- Goals, objectives, and outcomes are identified in the curriculum and are informed by the following:
- Needs assessments and language needs of learners
- Learning goals related to the theme/content/topics/context of the class
- Task types, Competency Areas, Competency Statements, Profiles of Ability, Features of Communication, and Indicators of Ability relevant to a particular CLB level
- Knowledge and Strategies relevant to a CLB stage
- Tasks, texts, and learning activities, linked to the learning goals and objectives, are identified in the curriculum, and are informed by the following:
- The specific present and future real-life needs and interests of the learners (e.g., in determining which themes/tasks to cover)
- The Sample Tasks, Competency Areas, Competency Statements, Profiles of Ability, Features of Communication, and Indicators of Ability relevant to a particular CLB level
- The language, skills, and content that are needed to accomplish those tasks
- Assessment (PBLA) tasks reflect real-life tasks and are linked to class outcomes and class activities (e.g., skill-building/using activities).
35(b). Instructors are aware of and have access to recommended CLB-referenced teaching/learning resources and PBLA resources, relevant to their learners and sufficient to support the curriculum.
- Key Canadian Language Benchmarks (CLB) resources are available and in use. (See PD Resources and References)
- Teaching/learning resources, referenced to the Canadian Language Benchmarks, are recommended for specific classes, easily accessible, and in use. (See Resources for the Classroom)
- PBLA tools, along with other resources for assessment referenced to the Canadian Language Benchmarks, are used for placement, formative, and summative assessment. (See Resources for the Classroom)
36. Where Portfolio Based Language Assessment (PBLA) is implemented, instructors and learners are familiar with Portfolio Based Language Assessment (PBLA), have access to PBLA resources, are allotted time for portfolio management and ongoing reflection, and use portfolios to reflect, set goals, make plans, and make decisions.
- The purposes, processes, and benefits of PBLA assessment are communicated to learners (see My PBLA Resources on the CCLB website).
- Supplies or technology are available to facilitate paper-based portfolios (e.g., binders, dividers) or e-portfolios (e.g., Google Sites or Avenue,).
- Regularly scheduled class time is set aside for managing portfolios, whether in paper-based binders or e-portfolios.
- Learners are supported to learn the organizational and digital skills needed to manage their portfolios.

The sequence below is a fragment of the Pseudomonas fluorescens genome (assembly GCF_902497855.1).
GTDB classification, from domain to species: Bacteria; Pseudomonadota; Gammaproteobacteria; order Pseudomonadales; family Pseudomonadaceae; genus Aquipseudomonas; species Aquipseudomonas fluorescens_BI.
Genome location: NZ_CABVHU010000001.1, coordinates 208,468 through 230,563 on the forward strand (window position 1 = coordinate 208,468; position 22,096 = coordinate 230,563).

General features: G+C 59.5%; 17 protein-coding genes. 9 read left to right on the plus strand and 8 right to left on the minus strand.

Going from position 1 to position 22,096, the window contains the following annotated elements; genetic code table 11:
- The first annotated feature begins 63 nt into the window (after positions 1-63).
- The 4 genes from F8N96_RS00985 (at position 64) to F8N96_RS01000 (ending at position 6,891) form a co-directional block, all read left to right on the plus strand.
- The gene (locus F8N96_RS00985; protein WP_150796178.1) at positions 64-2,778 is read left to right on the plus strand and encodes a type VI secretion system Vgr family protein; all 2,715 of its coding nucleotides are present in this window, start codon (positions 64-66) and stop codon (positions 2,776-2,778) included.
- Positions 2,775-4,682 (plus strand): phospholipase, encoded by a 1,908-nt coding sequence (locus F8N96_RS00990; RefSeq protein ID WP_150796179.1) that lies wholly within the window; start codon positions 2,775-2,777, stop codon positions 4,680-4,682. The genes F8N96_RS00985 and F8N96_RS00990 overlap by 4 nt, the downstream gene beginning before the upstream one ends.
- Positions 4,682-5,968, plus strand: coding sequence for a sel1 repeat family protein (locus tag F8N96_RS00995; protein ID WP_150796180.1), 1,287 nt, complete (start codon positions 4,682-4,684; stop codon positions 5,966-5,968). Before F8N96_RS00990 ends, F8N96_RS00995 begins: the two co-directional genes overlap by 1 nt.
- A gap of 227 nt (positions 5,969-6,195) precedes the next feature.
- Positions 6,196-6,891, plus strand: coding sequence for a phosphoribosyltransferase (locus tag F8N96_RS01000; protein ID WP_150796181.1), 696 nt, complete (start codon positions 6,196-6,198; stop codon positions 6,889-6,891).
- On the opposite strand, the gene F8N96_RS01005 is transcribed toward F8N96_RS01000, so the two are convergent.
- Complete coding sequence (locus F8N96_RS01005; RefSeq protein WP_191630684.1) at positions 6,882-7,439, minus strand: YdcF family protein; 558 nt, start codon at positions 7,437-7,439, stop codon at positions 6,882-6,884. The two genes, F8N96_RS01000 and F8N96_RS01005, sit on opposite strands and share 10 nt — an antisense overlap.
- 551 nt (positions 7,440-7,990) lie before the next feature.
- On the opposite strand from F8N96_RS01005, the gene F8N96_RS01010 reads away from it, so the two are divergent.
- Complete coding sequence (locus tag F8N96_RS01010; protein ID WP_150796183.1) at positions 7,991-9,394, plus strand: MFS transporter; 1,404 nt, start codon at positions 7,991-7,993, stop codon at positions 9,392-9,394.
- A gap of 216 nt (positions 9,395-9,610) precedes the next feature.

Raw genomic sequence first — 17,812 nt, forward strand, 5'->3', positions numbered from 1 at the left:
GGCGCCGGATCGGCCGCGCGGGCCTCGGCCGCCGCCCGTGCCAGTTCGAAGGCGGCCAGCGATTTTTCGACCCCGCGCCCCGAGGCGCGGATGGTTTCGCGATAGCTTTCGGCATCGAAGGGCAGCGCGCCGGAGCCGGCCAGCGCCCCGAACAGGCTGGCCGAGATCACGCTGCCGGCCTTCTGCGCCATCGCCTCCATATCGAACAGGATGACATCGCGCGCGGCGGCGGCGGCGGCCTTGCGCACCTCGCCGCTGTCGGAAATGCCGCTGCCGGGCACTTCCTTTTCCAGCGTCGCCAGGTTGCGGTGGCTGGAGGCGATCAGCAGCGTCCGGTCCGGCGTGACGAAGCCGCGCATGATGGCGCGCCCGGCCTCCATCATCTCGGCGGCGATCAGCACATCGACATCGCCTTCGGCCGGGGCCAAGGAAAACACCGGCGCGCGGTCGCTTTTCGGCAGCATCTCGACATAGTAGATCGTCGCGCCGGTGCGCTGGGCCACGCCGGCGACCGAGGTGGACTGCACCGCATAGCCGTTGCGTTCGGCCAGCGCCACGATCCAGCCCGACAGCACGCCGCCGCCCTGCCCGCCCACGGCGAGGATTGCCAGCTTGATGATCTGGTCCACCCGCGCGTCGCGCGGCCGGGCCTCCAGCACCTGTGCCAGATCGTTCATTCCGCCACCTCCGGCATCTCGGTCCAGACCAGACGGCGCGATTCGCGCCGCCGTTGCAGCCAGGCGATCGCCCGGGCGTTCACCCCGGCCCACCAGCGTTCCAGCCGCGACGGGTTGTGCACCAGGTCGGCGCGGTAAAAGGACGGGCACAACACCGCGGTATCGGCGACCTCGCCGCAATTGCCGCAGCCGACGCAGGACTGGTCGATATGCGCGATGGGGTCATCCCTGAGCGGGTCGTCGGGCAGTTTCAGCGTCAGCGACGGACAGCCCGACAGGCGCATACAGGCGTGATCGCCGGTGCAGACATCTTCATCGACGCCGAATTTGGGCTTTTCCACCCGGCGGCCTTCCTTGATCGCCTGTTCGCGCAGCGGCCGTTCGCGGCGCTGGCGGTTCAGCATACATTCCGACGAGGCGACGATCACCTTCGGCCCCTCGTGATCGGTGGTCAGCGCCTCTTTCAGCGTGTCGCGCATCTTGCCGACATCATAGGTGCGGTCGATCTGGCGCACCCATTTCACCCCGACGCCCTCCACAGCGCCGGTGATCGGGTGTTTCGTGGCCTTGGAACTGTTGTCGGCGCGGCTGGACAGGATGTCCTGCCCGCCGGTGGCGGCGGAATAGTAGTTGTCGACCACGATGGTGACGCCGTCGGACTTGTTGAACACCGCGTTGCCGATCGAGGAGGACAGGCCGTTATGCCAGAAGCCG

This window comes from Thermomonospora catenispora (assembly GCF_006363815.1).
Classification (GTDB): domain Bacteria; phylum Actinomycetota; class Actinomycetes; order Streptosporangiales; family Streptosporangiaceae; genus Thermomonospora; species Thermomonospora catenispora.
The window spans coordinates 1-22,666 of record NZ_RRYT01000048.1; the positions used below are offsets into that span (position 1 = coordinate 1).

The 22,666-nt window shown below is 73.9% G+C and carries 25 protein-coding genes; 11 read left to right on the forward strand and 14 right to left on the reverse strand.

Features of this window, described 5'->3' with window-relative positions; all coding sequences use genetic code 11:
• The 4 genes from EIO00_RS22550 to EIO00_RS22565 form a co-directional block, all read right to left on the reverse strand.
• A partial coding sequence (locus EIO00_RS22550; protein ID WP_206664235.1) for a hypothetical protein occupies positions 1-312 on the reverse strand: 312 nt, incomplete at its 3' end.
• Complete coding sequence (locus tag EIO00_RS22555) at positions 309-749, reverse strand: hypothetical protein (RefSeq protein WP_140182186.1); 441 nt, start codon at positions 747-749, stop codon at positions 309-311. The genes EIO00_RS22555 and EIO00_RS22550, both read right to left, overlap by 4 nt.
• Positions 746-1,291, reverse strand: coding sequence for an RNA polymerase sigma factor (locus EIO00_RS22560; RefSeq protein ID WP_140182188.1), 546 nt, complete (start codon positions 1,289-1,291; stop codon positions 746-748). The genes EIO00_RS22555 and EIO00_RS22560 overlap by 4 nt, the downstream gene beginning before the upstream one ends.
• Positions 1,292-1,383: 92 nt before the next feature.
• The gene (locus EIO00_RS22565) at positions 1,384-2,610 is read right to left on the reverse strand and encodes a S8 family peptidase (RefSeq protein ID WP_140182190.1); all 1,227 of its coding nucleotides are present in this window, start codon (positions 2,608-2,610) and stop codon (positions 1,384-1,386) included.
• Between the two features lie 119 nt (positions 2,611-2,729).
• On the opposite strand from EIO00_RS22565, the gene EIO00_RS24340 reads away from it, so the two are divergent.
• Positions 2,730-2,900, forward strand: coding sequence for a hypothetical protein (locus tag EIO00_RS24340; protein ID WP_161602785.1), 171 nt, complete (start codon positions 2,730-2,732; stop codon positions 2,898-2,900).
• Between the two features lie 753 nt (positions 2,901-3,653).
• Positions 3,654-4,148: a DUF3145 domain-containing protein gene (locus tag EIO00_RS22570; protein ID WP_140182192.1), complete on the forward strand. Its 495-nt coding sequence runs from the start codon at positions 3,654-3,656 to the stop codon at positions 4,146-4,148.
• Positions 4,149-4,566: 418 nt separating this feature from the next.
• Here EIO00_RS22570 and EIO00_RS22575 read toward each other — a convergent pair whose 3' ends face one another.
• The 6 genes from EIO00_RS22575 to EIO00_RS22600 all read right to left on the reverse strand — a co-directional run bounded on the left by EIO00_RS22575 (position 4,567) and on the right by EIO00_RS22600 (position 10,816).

- Important artefacts are included and documented in learner portfolios, including the following:
- Autobiography (optional)
- Needs assessment and goal setting artefacts
- Skill-using tasks, i.e., tasks where learners practice real-life skills; receive self, peer or instructor non-evaluative action-oriented feedback; and reflect on their performance
- Assessment tasks, i.e., authentic tasks where learners demonstrate what they can do, receive an evaluative mark and action-oriented feedback from the instructor, and reflect on their performance
- Self- and peer-assessments
- Instructor assessments and action-oriented feedback
- Ongoing learner reflections
- In regularly scheduled learner conferences, instructors and learners review portfolio artefacts and discuss learner progress, goals, and plans for learning.
- Instructors aim for a sufficient number1 of skill-using and assessment tasks per skill when making decisions about a learner’s CLB level.
- Learners retain ownership of their portfolios.
- Portfolios are used for making decisions about learner progress within the program.
1 According to the PBLA Practice Guidelines (CCLB, 2019), instructors should aim for 8–10 skill-using or assessment artefacts per skill when making decisions about level. However, this may not always be possible depending on the length/hours of the course, their learners’ literacy and language levels, and task complexity (e.g., longer essays at the higher CLB levels). The PBLA Practice Guidelines FAQ states that “each provider determines the expected pace of teaching and assessment for their program by deciding the timeframe for classes to produce a particular number of artifacts” (2019–2020, https://pblapg.language.ca/frequently-asked-questions/) Thus, programs and instructors should make informed professional decisions when determining the number of required artefacts.
A descriptive scale of language ability in ESL used in Canada. It describes a continuum of language ability across 12 benchmarks and 4 skills. It serves as a national standard for curriculum planning as well as a reference for teaching/learning, programming, and assessment.
English as an Additional Language. Recognizing that learners may speak many more than just two languages, we have chosen to use the acronym EAL rather than ESL (English as a Second Language) in this document.
“Portfolio-Based Language Assessment (PBLA) is a teaching and assessment model designed to enhance nationwide consistency and standards of quality in English as a Second Language (ESL) training for adult newcomers to Canada” (CCLB, 2021). This model is aligned to the Canadian Language Benchmarks. Instead of standardized tests at the end of term, instructors carry out ongoing classroom assessments and learners keep a portfolio of their assessments as evidence of their progress over time.
Centre for Canadian Language Benchmarks. (2021). ON PBLA. https://www.language.ca/resourcesexpertise/on-pbla/
The goal of formative assessment is to enhance learning. It helps learners identify strengths and weaknesses and focus their learning. It helps instructors identify where learners are struggling and focus their instruction. Formative assessments are lower stakes and often include peer and self-assessment.
The goal of summative assessment is to evaluate student learning after a unit of study. Summative assessments are higher stakes than formative assessments and are graded.